Philosophy Lexicon of Arguments

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Meaning change/semantic change: this is about the question whether the meaning of the terms of a theory change in the light of new knowledge. If they do, problems with incommensurability may arise. See also reference, incommensurability, progress, comparisons.

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Annotation: The above characterizations of concepts are neither definitions nor exhausting presentations of problems related to them. Instead, they are intended to give a short introduction to the contributions below. – Lexicon of Arguments.

 
Author Item Excerpt Meta data

 
Books on Amazon
IV 94
Change of concept/change of meaning/meaning/Theory/change of theory/Lewis: Thesis: we should say that the theoretical terms (TT) maintain the meaning they had at their first introduction.
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IV 95
This only works if we allow the theoretical terms to designate the components of the very next realization of T, of T itself - because after a correction of T, no matter how small, we will believe that the original version of T is unrealized -" because meaning is not in the mind, we need to consider the introduction - "therefore the historian of science knows more about the importance of electron than as the physicist".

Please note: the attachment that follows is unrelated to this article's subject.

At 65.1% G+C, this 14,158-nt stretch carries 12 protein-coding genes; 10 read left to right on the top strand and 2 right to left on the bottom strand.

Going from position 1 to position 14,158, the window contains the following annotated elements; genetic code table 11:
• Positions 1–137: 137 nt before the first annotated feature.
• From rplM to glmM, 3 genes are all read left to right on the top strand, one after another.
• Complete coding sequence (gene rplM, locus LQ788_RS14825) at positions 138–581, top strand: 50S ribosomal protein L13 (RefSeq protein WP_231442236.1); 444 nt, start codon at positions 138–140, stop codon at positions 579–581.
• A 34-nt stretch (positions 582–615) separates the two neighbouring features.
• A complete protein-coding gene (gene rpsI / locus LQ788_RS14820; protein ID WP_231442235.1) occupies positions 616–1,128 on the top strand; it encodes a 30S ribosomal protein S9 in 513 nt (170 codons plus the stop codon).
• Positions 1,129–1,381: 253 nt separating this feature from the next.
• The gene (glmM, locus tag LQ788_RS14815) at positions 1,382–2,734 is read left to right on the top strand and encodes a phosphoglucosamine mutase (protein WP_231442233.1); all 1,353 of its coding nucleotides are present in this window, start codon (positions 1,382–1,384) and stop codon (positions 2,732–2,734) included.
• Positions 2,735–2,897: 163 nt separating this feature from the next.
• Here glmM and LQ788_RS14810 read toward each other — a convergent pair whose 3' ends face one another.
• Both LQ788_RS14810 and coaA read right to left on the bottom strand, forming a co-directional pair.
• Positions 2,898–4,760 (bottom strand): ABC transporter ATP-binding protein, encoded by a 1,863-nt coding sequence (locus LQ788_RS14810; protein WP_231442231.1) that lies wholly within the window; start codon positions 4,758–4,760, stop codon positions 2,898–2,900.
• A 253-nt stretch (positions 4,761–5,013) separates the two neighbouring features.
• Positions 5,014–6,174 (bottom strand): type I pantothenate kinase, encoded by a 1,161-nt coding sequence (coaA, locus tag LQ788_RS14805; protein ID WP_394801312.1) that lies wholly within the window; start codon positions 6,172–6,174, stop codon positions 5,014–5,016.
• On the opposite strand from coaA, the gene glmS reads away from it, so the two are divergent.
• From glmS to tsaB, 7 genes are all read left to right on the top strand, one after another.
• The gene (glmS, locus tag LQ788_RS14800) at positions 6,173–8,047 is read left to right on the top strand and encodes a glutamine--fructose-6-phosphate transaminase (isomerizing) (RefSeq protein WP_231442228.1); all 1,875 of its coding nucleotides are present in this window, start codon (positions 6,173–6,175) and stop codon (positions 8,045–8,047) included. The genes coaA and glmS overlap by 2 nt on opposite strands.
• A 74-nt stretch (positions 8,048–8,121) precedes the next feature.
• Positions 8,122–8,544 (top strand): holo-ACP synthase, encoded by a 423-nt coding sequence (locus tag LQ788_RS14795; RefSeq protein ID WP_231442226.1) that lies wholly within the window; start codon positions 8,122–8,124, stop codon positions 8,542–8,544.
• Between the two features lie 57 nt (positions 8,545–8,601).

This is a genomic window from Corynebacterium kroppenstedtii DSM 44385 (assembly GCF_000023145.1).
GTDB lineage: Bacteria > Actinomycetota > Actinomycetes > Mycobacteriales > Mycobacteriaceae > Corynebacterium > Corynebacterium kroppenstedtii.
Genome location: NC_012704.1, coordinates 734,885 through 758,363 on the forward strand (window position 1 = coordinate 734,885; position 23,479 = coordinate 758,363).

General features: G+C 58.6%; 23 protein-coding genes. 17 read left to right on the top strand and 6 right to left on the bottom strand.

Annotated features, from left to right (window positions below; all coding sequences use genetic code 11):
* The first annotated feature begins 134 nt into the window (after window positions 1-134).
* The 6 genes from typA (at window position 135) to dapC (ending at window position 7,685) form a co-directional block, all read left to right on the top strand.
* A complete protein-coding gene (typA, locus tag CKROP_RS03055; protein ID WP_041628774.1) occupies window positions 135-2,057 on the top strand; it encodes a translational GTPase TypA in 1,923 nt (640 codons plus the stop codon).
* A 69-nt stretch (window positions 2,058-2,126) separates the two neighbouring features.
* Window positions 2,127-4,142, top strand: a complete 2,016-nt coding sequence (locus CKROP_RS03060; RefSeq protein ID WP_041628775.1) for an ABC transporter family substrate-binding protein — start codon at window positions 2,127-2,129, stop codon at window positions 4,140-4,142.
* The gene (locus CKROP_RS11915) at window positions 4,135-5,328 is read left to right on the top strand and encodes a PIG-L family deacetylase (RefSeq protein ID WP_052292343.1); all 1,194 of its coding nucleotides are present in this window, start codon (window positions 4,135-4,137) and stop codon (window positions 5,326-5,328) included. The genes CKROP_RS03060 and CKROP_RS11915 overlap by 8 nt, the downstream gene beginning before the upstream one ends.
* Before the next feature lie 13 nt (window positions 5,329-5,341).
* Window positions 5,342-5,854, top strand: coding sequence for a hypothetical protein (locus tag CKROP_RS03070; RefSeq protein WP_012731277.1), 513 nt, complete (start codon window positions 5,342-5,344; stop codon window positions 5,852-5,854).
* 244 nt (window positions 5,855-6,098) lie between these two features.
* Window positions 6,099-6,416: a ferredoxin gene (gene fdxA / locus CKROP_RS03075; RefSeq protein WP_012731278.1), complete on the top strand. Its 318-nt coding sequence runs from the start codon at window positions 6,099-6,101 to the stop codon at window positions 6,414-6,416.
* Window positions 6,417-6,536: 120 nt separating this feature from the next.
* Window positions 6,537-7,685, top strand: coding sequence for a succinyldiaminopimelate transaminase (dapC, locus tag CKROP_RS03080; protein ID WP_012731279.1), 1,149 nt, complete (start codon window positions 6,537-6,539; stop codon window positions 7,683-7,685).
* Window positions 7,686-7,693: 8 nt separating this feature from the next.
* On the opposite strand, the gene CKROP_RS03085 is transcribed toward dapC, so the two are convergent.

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Explanation of symbols: Roman numerals indicate the source, arabic numerals indicate the page number. The corresponding books are indicated on the right hand side. ((s)…): Comment by the sender of the contribution.

LW I
D. Lewis
Die Identität von Körper und Geist Frankfurt 1989

LW II
D. Lewis
Konventionen Berlin 1975

LW IV
D. Lewis
Philosophical Papers Bd I New York Oxford 1983

LW V
D. Lewis
Philosophical Papers Bd II New York Oxford 1986

LwCl I
Cl. I. Lewis
Mind and the World Order: Outline of a Theory of Knowledge (Dover Books on Western Philosophy) 1991


> Counter arguments against Lewis



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Ed. Martin Schulz, access date 2017-08-16